Issue 
J. Eur. Opt. SocietyRapid Publ.
Volume 19, Number 1, 2023
EOSAM 2022



Article Number  26  
Number of page(s)  8  
DOI  https://doi.org/10.1051/jeos/2023022  
Published online  24 May 2023 
Research Article
Linearly modulated multifocal diffractive lens for multisheet excitation of flow driven samples in a lightsheet fluorescence microscope
^{1}
Technische Universität Ilmenau, Fachgebiet Technische Optik, Postfach 100565, 98684 Ilmenau, Germany
^{2}
Iba Heiligenstadt, 37308 Heilbad Heiligenstadt, Germany
^{*} Corresponding author: meike.hofmann@tuilmenau.de
Received:
15
February
2023
Accepted:
19
April
2023
Light sheet fluorescence microscope with single light sheet illumination enables rapid 3D imaging of living cells. In this paper we show the design, fabrication and characterization of a diffractive optical element producing several light sheets along a 45° inclined tube. The element, which is based on a multifocal diffractive lens and a linear grating, generates five thin light sheets with equal intensities when combined with a refractive cylindrical lens. The generated uniform light sheets can be applied for the scanning of samples in tubes enabling flowdriven 3dimensional imaging.
Key words: Light sheet fluorescence microscopy / Diffractive optical elements / Multiplane imaging / 3D imaging / Multifocal lens
© The Author(s), published by EDP Sciences, 2023
This is an Open Access article distributed under the terms of the Creative Commons Attribution License (https://creativecommons.org/licenses/by/4.0), which permits unrestricted use, distribution, and reproduction in any medium, provided the original work is properly cited.
1 Introduction
Light sheet fluorescence microscopy (LSFM) is a kind of Selective plane illumination microscopy (SPIM). Commonly, the single lightsheet fluorescence microscope is used, which divides the fluorescence excitation and detection optical paths into two perpendicular parts. Only the sample located in the focal plane of the detection objective is illuminated by the thin laser light sheet produced by the optical system [1]. LSFM improves the imaging speed significantly in comparison to confocal microscopes, by applying sideilluminated surface imaging method [2]. Illuminating the sample only in a specific area reduces the sample phototoxicity and allows the sample to be imaged over a long period of time [1, 3].
In conventional LSFM the light sheet that is produced directly by lasers and cylindrical lenses has the Gaussian distribution characteristics [4]. In order to improve the axial resolution and the imaging speed, the size of the light sheet should be reduced as much as possible. But a light sheet that is too short leads to a narrower field of view, especially in single light sheet fluorescence microscopy. In order to solve this contradiction other structured light forms have been applied to the system such as Bessel beams. Ideally this nondiffracting beams would produce a thinner and more uniform beam. However, in practice, only Bessel–Gaussian beams can be obtained due to the inability to obtain infinitely narrow annular beams. The narrower light sheets have higher energy in the side lobes [5], with increased phototoxicity.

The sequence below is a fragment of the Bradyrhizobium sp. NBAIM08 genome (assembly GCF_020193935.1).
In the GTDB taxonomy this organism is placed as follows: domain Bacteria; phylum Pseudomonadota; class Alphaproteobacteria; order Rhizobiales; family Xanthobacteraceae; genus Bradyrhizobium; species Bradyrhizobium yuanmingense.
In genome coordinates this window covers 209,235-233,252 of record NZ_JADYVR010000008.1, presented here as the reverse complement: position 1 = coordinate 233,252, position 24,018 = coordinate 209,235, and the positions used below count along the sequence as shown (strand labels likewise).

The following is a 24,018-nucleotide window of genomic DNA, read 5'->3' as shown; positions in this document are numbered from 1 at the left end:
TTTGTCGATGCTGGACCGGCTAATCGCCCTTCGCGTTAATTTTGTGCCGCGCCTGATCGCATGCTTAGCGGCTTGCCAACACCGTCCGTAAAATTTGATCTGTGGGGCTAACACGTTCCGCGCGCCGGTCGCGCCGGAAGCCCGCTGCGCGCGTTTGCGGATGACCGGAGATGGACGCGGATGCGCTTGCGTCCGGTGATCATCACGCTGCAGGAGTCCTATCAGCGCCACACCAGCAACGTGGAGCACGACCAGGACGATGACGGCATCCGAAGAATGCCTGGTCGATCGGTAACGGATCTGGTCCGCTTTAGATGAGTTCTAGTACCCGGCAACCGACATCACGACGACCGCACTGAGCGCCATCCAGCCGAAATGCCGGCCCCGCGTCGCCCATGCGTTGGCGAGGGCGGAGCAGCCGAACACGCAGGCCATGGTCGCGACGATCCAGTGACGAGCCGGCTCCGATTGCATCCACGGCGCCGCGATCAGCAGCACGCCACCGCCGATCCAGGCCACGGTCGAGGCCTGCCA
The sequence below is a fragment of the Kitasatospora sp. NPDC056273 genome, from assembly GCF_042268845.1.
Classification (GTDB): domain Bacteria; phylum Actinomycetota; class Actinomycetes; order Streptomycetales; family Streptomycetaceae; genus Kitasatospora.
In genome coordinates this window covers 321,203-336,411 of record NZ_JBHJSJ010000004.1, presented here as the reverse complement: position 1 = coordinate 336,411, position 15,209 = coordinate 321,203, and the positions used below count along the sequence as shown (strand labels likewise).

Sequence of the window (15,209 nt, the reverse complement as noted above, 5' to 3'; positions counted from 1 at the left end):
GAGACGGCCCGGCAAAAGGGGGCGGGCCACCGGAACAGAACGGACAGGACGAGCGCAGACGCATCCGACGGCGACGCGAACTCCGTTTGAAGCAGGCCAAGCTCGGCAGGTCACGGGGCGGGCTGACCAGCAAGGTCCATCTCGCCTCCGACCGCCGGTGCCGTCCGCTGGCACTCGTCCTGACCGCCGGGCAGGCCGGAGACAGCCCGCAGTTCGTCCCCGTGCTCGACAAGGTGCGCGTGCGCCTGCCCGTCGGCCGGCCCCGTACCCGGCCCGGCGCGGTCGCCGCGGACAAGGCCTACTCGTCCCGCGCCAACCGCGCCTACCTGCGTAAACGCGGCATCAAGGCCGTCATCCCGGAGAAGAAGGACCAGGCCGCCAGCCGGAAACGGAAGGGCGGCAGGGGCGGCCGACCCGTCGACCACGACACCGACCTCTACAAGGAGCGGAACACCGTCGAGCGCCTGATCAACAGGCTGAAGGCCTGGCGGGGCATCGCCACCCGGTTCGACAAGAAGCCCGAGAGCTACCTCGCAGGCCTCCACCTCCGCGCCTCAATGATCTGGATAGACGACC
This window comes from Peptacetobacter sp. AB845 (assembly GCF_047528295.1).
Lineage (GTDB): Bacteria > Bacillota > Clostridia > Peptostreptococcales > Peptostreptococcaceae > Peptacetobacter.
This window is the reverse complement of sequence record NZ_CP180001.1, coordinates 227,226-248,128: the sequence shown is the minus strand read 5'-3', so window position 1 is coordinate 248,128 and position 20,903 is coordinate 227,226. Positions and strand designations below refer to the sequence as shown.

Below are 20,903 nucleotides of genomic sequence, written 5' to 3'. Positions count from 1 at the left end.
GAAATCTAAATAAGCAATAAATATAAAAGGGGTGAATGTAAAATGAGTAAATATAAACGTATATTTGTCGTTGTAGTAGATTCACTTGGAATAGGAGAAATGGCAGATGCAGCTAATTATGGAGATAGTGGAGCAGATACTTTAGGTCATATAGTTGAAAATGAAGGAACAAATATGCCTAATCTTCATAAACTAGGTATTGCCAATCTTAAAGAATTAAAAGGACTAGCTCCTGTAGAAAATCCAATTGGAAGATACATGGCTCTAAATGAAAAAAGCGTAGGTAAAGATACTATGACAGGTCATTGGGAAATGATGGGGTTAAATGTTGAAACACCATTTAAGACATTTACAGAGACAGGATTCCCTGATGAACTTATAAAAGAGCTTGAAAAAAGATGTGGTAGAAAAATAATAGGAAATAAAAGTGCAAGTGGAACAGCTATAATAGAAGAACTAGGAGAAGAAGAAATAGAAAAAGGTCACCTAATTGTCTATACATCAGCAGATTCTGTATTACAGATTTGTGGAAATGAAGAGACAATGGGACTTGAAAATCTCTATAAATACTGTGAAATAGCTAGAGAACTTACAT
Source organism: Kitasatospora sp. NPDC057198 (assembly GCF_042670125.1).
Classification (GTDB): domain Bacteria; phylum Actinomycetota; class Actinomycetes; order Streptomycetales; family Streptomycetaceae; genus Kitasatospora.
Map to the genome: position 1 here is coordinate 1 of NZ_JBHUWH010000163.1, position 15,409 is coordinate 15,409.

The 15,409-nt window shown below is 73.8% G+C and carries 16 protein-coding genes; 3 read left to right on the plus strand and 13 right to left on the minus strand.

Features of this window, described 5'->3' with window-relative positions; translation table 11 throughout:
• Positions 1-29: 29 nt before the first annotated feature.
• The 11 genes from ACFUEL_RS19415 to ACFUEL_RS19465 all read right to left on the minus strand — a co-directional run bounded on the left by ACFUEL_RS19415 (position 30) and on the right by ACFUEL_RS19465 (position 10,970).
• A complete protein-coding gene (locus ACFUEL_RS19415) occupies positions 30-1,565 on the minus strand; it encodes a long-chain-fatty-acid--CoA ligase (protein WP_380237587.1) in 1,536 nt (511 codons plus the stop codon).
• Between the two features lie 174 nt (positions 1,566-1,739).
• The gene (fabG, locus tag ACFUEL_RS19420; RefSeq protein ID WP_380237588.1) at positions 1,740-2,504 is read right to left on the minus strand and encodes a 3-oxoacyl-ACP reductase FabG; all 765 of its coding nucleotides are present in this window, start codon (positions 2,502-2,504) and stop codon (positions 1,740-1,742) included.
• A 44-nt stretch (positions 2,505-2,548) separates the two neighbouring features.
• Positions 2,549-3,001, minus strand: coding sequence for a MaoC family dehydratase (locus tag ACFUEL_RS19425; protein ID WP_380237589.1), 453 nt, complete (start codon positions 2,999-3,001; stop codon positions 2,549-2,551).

In recent years, there have been many optimizations in the structure of lightsheet microscopes, as well as in sample fixation and culture methods. One important step is the development from 2D to the 3D cell cultivation. Due to their tissuespecific in vivo situation, 3D cell cultures like spheroids or organoids are more realistically than 2D cell cultures, since the microenvironment of the cells in the tissue composite is taken into account. For example the cells can be placed in an extensible 3D culture platform, which can truly reflect the process of a large number of cell growth and proliferation [6]. This enables realtime 3D imaging of life processes in large numbers of living cells in vitro using multilightsheet fluorescence microscopy with low phototoxicity using zstacks [7, 8]. Multiplane imaging enables the simultaneous illumination of different sample planes [9] and can effectively reduce the aberration caused by the mechanical motion of the system [10, 11], and reduce the difficulty of matching the light sheet and the objective lens.
Therefore, in LSFM based on multifocal diffractive lens (MFL), illumination can be applied for longterm fast 3D imaging of a large number of living cells. Combining a MFL with a simple linear grating (LG) results in modulated structured light illumination. For this purpose, the Dammann lens can also produce multiple spots of equal intensity by modulating the transition points. Dammann elements are a special kind of phase elements in which each period is subdivided into different segments with optimized precise widths to generate equalintensity diffraction orders [12, 13]. However, the fabrication of a Dammann lens is usually very sensitive to changes in transition locations from 0 to π. The most critical issue for the fabrication of Dammann elements is related to the minimum feature size of the technological process. With increasing functionality of the diffractive element performance, the complexity of the element pattern increases and therefore, the requirements on the fabrication process increase respectively. Here, a small change in one of the transition locations causes the intensity distribution between the diffraction orders to vary nonuniformly, as a result of increased zeroth order intensity [14]. As a modification to Dammann method, it is possible to realize the applied nonlinearity as a multiphase value modulation. Here, the design is accomplished by dividing each period of a pure phase diffractive lens into several areas with equal widths, each having a different phase value. The focus of the design process is based on the optimization of the phase values to acquire the best possible uniformity and efficiency for the generated focal spots as diffraction orders. In comparison to the Dammann lens, MFL has more relaxed fabrication requirements, and therefore is easier to fabricate and produces less errors [15, 16].